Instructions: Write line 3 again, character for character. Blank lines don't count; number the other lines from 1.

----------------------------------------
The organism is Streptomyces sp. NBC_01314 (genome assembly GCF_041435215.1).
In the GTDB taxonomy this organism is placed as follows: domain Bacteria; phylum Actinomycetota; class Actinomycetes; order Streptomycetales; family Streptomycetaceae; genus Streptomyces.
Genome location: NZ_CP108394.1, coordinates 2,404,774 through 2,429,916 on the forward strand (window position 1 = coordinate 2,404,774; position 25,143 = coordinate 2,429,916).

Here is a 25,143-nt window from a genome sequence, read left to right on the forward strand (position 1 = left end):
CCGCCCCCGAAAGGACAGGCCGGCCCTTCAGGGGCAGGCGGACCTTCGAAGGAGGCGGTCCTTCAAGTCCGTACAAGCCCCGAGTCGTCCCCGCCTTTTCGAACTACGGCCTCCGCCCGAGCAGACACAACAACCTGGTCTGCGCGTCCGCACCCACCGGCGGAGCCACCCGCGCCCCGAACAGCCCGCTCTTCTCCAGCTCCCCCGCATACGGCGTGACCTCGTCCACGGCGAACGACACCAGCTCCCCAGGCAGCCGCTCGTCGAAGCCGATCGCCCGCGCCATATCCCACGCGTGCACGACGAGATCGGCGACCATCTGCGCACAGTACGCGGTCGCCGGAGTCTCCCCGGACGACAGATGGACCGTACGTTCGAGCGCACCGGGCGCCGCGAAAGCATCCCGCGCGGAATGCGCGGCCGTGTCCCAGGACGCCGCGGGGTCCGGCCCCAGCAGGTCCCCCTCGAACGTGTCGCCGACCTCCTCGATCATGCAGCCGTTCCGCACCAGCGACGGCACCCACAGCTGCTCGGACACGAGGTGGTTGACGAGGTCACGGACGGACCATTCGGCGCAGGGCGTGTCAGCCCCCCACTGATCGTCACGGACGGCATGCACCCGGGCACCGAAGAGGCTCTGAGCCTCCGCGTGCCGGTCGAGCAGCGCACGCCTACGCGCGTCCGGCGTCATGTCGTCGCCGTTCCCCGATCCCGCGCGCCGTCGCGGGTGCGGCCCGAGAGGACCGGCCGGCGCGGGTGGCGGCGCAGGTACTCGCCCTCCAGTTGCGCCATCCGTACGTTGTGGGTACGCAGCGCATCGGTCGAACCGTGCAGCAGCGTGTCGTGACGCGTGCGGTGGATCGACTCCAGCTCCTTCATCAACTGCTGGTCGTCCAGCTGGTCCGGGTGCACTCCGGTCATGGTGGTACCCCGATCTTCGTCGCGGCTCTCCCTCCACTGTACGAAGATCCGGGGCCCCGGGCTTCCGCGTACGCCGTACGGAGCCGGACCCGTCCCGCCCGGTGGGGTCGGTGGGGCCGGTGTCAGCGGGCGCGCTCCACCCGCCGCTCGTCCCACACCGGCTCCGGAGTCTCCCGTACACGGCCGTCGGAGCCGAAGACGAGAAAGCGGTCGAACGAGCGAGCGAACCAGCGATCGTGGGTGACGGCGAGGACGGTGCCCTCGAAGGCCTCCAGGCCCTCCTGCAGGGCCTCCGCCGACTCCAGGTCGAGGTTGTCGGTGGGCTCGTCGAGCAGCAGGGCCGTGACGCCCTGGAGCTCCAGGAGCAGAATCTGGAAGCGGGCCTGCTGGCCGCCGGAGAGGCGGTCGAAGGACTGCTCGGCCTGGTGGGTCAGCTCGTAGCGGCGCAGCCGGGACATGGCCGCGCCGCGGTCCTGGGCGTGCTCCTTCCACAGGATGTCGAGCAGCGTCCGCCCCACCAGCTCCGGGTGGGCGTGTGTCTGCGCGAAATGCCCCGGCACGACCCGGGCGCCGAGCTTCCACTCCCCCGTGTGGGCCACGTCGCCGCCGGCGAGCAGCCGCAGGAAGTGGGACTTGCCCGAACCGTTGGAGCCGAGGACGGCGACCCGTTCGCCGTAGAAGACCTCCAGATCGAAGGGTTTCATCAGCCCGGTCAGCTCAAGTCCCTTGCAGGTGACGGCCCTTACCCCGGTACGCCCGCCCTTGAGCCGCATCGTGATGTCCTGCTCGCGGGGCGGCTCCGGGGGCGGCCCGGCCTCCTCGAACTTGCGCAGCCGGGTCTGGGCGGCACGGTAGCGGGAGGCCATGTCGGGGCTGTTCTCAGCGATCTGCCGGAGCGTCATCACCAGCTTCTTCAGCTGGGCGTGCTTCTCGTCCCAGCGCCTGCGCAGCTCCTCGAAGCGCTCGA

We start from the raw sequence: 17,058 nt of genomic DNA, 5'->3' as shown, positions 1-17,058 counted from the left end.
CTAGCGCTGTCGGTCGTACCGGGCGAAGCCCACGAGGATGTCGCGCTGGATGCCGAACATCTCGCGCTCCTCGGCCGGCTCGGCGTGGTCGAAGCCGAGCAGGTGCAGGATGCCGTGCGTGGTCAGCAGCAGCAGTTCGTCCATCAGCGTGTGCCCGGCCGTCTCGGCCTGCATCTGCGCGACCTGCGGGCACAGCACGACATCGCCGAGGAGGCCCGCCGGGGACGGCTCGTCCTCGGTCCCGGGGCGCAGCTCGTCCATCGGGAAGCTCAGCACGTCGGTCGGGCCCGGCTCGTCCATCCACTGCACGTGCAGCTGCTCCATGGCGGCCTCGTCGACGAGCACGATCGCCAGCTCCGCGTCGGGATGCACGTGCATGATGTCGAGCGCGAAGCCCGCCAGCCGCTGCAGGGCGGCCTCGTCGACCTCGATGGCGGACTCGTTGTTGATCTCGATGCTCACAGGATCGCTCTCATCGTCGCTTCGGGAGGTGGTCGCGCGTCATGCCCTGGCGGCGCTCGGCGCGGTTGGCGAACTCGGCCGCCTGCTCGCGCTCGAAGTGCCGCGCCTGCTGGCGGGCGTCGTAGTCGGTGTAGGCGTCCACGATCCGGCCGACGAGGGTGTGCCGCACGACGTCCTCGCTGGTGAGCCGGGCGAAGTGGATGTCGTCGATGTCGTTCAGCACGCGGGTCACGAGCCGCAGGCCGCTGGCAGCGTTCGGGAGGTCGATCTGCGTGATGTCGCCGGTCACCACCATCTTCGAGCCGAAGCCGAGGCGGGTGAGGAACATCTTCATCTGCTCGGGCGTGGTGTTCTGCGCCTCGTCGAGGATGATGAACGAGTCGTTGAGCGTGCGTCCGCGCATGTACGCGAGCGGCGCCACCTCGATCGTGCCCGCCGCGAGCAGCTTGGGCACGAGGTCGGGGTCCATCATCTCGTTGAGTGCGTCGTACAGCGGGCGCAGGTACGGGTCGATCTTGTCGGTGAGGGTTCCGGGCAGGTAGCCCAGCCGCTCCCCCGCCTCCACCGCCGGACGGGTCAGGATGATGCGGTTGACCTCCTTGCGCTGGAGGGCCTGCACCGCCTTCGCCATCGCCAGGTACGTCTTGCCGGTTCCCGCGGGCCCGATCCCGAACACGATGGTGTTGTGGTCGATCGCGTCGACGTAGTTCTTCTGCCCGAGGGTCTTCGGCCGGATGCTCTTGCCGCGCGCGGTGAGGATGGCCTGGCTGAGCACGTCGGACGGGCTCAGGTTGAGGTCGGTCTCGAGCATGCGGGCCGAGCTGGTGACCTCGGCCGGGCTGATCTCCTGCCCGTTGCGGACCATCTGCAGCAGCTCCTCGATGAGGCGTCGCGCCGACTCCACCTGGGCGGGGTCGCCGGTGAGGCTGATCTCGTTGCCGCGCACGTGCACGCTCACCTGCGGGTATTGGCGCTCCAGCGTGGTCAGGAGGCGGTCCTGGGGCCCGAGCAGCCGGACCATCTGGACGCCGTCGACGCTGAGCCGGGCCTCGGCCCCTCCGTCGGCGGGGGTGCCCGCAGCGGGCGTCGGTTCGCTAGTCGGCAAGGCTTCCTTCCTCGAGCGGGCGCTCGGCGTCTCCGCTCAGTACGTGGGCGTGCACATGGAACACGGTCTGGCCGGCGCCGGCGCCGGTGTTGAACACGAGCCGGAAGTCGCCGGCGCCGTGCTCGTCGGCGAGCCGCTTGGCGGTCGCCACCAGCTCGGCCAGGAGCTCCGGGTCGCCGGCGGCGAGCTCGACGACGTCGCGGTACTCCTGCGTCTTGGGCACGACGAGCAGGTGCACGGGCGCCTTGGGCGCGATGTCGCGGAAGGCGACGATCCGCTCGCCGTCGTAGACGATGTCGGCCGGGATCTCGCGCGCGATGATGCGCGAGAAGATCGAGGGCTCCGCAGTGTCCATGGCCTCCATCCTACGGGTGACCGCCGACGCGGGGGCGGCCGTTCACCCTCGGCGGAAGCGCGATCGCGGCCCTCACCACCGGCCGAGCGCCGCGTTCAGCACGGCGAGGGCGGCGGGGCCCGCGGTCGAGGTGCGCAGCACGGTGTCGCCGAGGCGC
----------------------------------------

Genome location: NZ_CP108394.1, coordinates 2,404,774 through 2,429,916 on the forward strand (window position 1 = coordinate 2,404,774; position 25,143 = coordinate 2,429,916).